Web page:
The Digital Bibliography of the Russell J. Bowen Collection of Works on Intelligence, Security, and Covert Activities. Washington, DC: National Intelligence Book Center, [?].
Peake, Reader's Guide, supplies the following information: The database is known as Bowen Digital Bibliography (BDB). It has over 8,000 entries -- 6,500 in English and about 2,000 in other languages (approximately half of which are in Russian). About 500 of the entries are from newspapers and journals. This is "the largest known digital database of books and articles on or related to intelligence ... in the world." The remaining 3,000 items in the Bowen Collection "will eventually be included." The BDB's software program is "extremely fast and easy to use." The database can be searched on the basis of "specific titles, authors, participants, keywords, dates, publishers, or some combination of these options." This is a "read-only" database -- what you buy is what you get; updates require an additional purchase.
Jeffreys-Jones notes that the BDB has "wider indexing than the Library of Congress system." The database comes with "a copyright-protective security key, which means it cannot be networked." See Rhodri Jeffreys-Jones, "Manual Indices and Digital Pathways: Developments in United States Intelligence Bibliography," Intelligence and National Security 9, no. 3 (Jul. 1994): 555-559.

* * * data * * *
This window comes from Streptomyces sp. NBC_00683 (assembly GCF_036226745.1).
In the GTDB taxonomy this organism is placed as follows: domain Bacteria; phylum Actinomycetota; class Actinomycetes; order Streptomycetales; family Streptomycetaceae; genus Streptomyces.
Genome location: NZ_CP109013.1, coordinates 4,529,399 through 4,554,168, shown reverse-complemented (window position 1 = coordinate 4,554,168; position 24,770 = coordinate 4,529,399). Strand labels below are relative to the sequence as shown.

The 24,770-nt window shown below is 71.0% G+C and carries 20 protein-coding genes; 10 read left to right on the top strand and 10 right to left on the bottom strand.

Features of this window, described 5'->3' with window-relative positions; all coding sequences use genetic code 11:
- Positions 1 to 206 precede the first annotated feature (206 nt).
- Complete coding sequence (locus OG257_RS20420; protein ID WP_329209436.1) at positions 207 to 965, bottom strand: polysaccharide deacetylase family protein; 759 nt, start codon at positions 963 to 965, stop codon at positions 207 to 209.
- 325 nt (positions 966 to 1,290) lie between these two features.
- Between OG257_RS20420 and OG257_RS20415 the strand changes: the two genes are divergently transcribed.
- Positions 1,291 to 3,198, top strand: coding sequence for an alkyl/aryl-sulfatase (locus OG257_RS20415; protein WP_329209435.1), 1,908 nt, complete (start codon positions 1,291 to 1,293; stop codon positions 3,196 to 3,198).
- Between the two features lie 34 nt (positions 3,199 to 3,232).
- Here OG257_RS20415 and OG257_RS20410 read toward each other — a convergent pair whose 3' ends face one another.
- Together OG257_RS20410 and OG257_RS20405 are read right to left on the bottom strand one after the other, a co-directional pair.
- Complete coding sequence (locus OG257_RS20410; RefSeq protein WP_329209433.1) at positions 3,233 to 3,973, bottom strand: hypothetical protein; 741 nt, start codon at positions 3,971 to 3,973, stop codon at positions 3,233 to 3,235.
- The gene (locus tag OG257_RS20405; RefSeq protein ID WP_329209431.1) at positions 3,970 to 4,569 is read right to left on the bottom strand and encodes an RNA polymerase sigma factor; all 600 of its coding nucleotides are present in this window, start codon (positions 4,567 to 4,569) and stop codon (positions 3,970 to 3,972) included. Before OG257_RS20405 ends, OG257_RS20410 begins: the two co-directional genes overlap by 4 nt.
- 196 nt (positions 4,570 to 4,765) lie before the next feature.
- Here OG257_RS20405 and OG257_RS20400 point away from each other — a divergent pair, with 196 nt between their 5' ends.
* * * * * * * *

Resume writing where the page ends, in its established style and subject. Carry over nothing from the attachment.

See also, Marjorie W. Cline, Carla E. Christianson, and Judith M. Fontaine, eds., Scholar's Guide to Intelligence Literature: Bibliography of the Russell J. Bowen Collection in the Joseph Mark Lauinger Memorial Library, Georgetown University (Washington, DC: National Intelligence Study Center 1983; Frederick, MD: University Publications of America, 1983). Scholar's Guide has about 5,000 entries organized by subject and indexed by author.